I posted this quote to Facebook the other day and it seemed to resonate with a lot of people, so I wanted to share it on the blog. Whatever you think of the new pope, these words about the papal mission really struck a chord:
“I prefer a church which is bruised, hurting and dirty because it has been out on the streets, rather than a church which is unhealthy from being confined and from clinging to its own security … More than by fear of going astray, my hope is that we will be moved by the fear of remaining shut up within structures which give us a false sense of security, within rules which make us harsh judges, within habits which make us feel safe, while at our door people are starving and Jesus does not tire of saying to us: ‘Give them something to eat.’”
Why do we rush around this time of year as if we can accomplish the impossible, as if we are our own salvation, as if the turning of this world depends upon us?
Why do we crowd the precious gifts of the wisemen, the shepherds, and the manger with cheap imitations of praise, hope, and love?
Why can’t we find it in our hearts to praise the King of Kings, while we can find time to wrap, to bake, to travel, and to make merry?
I think it’s because we fear that the absence of control is chaos.
We fear that if we surrender the Christmas season to God, let God take the reins, then nothing will get done. It seems such a simple, but difficult thought, to give God this Christmas season, to let God reign. It’s not putting Christ back in Christmas, because like all the best things in this spiritual life–we don’t do the work, God does. Instead, we do the waiting, the watching, the wondering, and we start to feel something that passes understanding.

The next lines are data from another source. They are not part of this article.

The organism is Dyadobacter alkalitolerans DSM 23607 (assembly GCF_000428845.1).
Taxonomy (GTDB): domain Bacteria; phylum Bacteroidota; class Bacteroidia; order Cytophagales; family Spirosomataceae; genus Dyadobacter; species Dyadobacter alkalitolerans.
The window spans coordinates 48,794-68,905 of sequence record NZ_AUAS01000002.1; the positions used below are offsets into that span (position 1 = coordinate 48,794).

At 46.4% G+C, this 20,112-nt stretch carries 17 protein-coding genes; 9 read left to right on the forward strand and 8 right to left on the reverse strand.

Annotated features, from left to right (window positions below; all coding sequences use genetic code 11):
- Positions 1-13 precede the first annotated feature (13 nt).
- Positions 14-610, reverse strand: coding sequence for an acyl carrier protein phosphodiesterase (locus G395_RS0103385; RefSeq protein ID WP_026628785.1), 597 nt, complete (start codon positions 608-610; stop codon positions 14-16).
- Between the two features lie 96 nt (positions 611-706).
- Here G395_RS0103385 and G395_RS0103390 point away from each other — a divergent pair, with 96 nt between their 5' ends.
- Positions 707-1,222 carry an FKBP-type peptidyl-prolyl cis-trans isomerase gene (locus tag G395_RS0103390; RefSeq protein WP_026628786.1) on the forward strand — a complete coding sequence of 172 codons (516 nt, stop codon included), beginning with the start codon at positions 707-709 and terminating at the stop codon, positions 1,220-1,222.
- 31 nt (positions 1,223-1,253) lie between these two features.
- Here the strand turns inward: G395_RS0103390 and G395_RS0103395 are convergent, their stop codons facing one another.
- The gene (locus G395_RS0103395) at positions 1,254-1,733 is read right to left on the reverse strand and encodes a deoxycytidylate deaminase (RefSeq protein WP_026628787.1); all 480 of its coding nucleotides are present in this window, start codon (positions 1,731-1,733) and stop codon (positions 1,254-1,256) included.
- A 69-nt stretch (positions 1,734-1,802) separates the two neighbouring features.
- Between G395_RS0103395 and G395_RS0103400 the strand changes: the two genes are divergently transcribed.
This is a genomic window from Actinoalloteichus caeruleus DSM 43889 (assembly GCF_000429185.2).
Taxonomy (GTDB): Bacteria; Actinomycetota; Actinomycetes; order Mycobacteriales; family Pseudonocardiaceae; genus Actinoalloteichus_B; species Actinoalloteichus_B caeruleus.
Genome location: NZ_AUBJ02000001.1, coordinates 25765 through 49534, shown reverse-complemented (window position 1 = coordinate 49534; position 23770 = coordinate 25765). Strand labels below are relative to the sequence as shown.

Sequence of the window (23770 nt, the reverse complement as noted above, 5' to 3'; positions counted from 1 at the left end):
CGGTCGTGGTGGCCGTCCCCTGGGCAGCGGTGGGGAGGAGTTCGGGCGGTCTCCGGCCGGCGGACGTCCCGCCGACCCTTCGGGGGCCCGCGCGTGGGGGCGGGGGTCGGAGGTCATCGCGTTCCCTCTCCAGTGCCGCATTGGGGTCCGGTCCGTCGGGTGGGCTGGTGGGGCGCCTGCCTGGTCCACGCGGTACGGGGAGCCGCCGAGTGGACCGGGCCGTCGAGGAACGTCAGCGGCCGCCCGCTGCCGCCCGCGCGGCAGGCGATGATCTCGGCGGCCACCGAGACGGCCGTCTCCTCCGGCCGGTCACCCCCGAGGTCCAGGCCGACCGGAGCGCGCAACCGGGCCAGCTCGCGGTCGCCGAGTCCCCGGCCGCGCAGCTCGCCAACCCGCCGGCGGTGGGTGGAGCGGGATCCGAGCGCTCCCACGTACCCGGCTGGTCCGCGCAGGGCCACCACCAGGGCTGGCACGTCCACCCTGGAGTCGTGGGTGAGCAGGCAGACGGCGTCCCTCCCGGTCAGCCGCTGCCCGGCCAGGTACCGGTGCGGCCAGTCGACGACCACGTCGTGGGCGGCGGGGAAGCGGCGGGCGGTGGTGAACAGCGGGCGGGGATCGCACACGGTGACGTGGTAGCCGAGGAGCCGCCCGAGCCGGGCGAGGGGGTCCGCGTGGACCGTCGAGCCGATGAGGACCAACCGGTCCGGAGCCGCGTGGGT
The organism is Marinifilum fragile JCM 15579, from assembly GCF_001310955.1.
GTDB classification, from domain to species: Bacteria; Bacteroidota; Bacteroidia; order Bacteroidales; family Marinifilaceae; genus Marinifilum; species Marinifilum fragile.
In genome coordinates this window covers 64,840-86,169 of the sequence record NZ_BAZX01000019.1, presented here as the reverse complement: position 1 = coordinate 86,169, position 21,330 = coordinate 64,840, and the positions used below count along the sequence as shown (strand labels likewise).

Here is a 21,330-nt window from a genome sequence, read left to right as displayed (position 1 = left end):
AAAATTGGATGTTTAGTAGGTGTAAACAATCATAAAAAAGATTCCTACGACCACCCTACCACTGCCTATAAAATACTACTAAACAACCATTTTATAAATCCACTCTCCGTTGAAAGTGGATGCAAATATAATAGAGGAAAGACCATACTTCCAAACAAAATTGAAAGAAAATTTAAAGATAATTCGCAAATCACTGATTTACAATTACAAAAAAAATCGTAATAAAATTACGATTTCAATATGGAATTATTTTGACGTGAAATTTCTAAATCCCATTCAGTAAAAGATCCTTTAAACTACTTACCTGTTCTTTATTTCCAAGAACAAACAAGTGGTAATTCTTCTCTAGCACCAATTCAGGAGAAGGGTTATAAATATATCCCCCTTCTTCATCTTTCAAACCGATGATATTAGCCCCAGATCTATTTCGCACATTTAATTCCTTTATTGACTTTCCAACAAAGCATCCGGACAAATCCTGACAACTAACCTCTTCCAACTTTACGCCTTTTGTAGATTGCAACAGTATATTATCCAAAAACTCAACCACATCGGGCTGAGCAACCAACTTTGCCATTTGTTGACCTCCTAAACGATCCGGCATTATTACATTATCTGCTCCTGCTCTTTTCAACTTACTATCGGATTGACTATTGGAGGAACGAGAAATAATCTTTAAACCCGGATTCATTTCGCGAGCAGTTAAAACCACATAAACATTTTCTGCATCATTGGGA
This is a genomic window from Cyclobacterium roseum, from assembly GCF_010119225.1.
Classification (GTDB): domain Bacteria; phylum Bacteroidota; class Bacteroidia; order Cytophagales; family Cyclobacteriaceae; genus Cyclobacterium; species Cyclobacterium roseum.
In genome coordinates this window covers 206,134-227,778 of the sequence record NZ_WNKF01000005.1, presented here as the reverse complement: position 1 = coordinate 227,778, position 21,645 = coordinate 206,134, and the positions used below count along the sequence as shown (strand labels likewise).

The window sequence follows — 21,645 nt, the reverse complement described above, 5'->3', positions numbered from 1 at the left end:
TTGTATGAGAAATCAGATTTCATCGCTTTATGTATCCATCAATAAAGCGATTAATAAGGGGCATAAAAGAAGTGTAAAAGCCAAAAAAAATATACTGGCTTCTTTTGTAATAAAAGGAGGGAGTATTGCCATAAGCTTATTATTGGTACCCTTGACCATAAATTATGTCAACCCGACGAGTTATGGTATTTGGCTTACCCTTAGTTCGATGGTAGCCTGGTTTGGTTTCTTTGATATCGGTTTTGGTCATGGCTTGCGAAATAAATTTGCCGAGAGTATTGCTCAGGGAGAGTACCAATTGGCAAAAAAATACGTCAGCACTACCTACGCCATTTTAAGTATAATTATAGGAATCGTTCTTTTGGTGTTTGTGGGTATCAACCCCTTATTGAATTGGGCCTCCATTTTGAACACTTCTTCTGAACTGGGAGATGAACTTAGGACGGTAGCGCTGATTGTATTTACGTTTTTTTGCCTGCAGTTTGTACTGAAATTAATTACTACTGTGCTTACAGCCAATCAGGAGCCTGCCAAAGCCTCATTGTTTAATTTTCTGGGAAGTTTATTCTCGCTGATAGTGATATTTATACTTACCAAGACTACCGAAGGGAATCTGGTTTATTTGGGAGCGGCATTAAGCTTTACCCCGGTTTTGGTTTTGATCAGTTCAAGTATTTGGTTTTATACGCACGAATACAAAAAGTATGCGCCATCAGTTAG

I learned this year–that if we live life by faith, the absence of control is not chaos, but God’s sweet, sincere peace.
So this is my prayer for you this season–that as you go about your busy lives that you surrender your greatest plans, your deepest desires, yes, your hopes, your dreams, your everything to the baby Jesus. And that in so doing, you find that living life with God at the reins lends a deep sense of peace. May you find the space in your life to contemplate not only the gift of our savior this Christmas, but what gift God is calling you to place before our King.